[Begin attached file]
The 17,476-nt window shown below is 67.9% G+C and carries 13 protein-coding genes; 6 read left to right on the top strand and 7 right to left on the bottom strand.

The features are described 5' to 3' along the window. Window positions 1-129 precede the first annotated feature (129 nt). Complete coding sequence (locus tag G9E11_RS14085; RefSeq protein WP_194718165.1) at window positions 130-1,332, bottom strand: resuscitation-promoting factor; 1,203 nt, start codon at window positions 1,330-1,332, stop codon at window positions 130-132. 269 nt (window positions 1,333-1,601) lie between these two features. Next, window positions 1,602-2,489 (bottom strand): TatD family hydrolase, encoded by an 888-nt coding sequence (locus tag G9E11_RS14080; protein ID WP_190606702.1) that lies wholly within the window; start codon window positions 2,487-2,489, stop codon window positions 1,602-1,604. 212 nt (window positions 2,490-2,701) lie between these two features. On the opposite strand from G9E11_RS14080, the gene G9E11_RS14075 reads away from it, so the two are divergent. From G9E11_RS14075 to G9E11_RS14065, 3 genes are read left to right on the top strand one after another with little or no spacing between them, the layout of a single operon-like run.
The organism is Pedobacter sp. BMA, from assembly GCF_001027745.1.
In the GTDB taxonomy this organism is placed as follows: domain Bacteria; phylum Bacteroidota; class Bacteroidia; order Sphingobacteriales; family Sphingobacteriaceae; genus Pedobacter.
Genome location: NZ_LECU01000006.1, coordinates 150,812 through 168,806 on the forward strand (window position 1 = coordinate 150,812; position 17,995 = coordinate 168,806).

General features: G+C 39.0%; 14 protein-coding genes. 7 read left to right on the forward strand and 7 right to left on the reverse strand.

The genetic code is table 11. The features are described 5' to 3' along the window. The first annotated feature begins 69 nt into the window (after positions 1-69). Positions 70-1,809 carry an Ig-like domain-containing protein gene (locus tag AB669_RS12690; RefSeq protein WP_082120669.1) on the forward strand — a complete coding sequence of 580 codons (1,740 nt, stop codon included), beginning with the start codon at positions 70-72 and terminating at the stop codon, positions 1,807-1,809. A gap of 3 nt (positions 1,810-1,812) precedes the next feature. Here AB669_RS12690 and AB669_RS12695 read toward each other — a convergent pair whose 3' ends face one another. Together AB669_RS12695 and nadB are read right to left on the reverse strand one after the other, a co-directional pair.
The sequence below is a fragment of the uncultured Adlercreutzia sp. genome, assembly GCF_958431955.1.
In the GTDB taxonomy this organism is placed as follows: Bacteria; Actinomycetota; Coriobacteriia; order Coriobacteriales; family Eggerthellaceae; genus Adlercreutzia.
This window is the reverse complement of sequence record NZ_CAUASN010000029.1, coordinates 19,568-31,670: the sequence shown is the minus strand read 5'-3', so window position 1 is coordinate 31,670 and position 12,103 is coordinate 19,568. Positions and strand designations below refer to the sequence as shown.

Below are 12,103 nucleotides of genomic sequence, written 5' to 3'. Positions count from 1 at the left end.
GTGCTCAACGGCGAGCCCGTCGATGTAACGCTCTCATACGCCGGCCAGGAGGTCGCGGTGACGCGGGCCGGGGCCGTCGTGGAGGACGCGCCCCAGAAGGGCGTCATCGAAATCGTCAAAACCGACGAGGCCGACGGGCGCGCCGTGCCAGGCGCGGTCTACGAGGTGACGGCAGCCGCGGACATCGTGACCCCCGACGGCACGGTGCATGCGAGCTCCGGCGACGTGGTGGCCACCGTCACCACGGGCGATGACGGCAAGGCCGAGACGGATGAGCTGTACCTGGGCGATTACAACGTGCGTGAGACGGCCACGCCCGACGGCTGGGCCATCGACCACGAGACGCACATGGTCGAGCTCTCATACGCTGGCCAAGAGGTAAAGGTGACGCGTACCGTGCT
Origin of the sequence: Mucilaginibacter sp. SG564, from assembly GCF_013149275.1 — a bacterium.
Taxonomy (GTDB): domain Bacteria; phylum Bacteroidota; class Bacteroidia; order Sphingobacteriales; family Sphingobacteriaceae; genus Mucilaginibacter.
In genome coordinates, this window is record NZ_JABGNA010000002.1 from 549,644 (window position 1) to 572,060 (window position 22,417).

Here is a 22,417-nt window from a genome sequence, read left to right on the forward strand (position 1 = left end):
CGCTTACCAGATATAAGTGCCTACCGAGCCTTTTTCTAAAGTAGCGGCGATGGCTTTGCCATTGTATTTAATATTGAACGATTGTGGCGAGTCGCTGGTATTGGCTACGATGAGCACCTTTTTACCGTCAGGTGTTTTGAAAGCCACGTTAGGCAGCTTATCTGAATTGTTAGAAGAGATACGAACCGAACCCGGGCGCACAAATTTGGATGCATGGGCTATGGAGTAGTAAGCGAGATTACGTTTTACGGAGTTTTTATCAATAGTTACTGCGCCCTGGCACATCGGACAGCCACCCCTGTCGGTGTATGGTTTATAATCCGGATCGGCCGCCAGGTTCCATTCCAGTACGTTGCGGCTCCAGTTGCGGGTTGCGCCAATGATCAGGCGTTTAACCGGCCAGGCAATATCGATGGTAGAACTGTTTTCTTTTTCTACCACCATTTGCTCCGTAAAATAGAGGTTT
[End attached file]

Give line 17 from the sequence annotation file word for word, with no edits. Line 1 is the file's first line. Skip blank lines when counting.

CGCTTACCAGATATAAGTGCCTACCGAGCCTTTTTCTAAAGTAGCGGCGATGGCTTTGCCATTGTATTTAATATTGAACGATTGTGGCGAGTCGCTGGTATTGGCTACGATGAGCACCTTTTTACCGTCAGGTGTTTTGAAAGCCACGTTAGGCAGCTTATCTGAATTGTTAGAAGAGATACGAACCGAACCCGGGCGCACAAATTTGGATGCATGGGCTATGGAGTAGTAAGCGAGATTACGTTTTACGGAGTTTTTATCAATAGTTACTGCGCCCTGGCACATCGGACAGCCACCCCTGTCGGTGTATGGTTTATAATCCGGATCGGCCGCCAGGTTCCATTCCAGTACGTTGCGGCTCCAGTTGCGGGTTGCGCCAATGATCAGGCGTTTAACCGGCCAGGCAATATCGATGGTAGAACTGTTTTCTTTTTCTACCACCATTTGCTCCGTAAAATAGAGGTTT